The deadline for parents to apply for school choice within the Harwood Union district is much earlier than last year.
On Oct. 29, Superintendent Brigid Nease emailed parents to tell them about the deadline, which is in December, months before the deadline in past years.
“In the past, we accepted applications into late spring. Over the last couple of years, we have had a significant increase in requests, whereas in the past we had just a handful,” Nease wrote. “Because we are now experiencing so many change requests, we may need to adjust staffing. Therefore, in order to plan and budget accordingly for next year, all applications must be received no later than Friday, Dec. 13, 2019.”
Intradistrict choice was one of the selling points when voters approved the merger of the six Harwood towns into a single school district, effective July 1, 2017. In a few years, the number of school choice requests has grown, from 32 for the 2017-18 school year to 35 for 2018-19 and 50 for 2019-20.
This year, 107 students — or 5.9 percent — in the district are exercising choice.
Choice is available on a first-come, first-served basis, providing there is space in the receiving classroom and the transfer does not require hiring more staff.
Even before the merger, there was an agreement within the supervisory union that middle school parents could choose to send their children to either Crossett Brook or to Harwood middle school. Back then, roughly the same number of students from each school exercised choice, so neither school was gaining or losing a large number of students.
However, as of Oct. 30, the district has received 30 requests, with half of them asking to transfer from Harwood middle school to Crossett Brook.
In addition, there were requests from the parents of two children at Fayston — one currently in fourth grade, the other in fifth grade — to transfer to Crossett Brook, which teaches students in grades five through eight.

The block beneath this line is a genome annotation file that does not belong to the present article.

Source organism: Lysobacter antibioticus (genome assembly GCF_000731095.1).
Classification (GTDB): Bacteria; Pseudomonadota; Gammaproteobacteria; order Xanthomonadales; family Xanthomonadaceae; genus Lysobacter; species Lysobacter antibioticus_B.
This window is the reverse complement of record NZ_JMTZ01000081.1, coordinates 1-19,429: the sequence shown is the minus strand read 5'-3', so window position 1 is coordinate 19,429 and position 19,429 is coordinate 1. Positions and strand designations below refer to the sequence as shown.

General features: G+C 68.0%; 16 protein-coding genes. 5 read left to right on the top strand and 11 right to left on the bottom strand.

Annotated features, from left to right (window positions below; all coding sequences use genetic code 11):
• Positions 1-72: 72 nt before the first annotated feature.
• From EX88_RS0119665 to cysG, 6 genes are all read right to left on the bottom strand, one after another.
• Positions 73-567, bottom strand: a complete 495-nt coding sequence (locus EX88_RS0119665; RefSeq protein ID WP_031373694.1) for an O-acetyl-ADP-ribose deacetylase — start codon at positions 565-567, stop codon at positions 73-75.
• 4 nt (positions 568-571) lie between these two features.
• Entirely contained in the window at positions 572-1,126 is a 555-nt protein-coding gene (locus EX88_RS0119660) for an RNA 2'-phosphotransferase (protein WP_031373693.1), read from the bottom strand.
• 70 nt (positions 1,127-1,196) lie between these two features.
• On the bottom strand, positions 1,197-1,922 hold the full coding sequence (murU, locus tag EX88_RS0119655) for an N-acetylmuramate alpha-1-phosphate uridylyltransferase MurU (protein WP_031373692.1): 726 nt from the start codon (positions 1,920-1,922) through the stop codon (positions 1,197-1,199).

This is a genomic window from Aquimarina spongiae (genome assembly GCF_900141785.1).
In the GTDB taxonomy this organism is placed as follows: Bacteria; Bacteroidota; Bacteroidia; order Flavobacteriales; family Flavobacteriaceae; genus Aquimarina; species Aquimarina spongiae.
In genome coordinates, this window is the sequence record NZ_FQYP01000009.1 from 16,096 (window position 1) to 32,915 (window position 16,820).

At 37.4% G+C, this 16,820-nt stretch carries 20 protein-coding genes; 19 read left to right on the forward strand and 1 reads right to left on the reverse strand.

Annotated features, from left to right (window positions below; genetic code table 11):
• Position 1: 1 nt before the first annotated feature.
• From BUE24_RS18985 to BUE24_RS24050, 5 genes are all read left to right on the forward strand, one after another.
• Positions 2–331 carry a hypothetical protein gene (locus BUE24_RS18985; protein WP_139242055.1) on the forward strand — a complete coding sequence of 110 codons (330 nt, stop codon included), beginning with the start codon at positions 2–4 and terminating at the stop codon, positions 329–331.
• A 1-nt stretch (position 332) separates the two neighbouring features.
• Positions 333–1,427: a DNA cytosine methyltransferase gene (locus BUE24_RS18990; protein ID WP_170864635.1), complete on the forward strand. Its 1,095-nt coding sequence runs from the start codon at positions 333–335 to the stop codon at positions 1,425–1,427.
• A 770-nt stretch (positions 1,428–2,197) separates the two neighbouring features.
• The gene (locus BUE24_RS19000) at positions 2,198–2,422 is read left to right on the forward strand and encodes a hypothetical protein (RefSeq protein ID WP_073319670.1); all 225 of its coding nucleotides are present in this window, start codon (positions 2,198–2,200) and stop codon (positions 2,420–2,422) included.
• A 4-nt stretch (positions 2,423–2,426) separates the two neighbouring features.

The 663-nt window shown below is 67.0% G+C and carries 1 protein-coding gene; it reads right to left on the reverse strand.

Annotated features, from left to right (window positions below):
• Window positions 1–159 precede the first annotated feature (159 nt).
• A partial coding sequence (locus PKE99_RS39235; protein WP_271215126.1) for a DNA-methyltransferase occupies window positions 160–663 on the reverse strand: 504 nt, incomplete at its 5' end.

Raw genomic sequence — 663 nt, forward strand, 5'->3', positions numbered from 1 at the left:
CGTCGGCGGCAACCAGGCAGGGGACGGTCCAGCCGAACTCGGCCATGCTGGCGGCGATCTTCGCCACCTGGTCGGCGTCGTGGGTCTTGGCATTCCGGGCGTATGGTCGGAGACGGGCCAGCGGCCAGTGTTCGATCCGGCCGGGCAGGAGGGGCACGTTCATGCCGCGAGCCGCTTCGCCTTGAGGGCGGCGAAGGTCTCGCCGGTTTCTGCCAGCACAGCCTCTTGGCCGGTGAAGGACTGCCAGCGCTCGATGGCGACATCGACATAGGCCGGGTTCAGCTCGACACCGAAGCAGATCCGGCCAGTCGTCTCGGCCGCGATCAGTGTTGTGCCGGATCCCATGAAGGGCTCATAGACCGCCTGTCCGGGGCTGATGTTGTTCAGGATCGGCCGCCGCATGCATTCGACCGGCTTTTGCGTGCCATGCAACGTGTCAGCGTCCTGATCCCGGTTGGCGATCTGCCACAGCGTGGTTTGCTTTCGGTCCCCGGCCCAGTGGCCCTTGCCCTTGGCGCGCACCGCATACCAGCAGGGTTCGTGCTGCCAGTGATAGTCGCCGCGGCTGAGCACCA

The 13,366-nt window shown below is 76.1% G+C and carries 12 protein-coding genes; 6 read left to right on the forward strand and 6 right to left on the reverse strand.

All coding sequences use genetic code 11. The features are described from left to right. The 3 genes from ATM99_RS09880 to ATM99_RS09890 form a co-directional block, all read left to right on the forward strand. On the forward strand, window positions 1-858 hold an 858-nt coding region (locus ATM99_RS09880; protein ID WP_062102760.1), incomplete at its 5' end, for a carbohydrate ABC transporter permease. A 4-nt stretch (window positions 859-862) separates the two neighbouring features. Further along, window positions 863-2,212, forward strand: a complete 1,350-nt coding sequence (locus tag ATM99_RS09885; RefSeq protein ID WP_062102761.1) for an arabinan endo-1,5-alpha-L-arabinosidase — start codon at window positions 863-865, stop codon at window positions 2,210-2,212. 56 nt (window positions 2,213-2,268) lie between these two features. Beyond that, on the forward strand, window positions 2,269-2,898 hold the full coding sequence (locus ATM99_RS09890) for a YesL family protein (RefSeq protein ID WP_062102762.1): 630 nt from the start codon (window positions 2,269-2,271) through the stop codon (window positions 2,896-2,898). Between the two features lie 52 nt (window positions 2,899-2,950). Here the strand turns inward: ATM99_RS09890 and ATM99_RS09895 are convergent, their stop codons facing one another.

In Warren, which operates a K-6 school, the parents of three children — one fourth-grader and two fifth graders — have requested a transfer to Crossett Brook.
In total, Crossett Brook is the receiving school in 21 of the 30 requests received this far. Nobody has asked to transfer from Crossett Brook.
The migration is part of a larger trend; since the 2017 merger, Crossett Brook Middle School has gained 17 students through intradistrict choice, while Harwood Union Middle School has lost 11 students through choice.
School board members had an eye on those trends when they made plans to realign where students go to school in the district. The board has abandoned plans to send all students in grades five through eight to Crossett Brook, but are still considering putting all students in grades seven and eight at Crossett Brook.
That plan will dictate the scope of the bond proposal the board plans to present to voters in March, including how much construction — if any, depending on the plan — will be needed at Harwood and at Crossett Brook.
According to the state Agency of Education, Crossett Brook has capacity for 400 students; moving seventh- and eighth-graders to the school is projected to raise enrollment to 544, not counting the 21 requests received since Oct. 1.
At the board level, receiving the choice requests earlier rather than later will help on planning for the immediate future, said board chair Caitlin Hollister.
“In order for us to plan for the next budget, we need to have accurate numbers of where students will be,” Hollister said. “Also, we want to give parents clarity about where their children will be going to school.”
To apply for choice, visit huusd.org/apply-for-intradistrict-school-choice.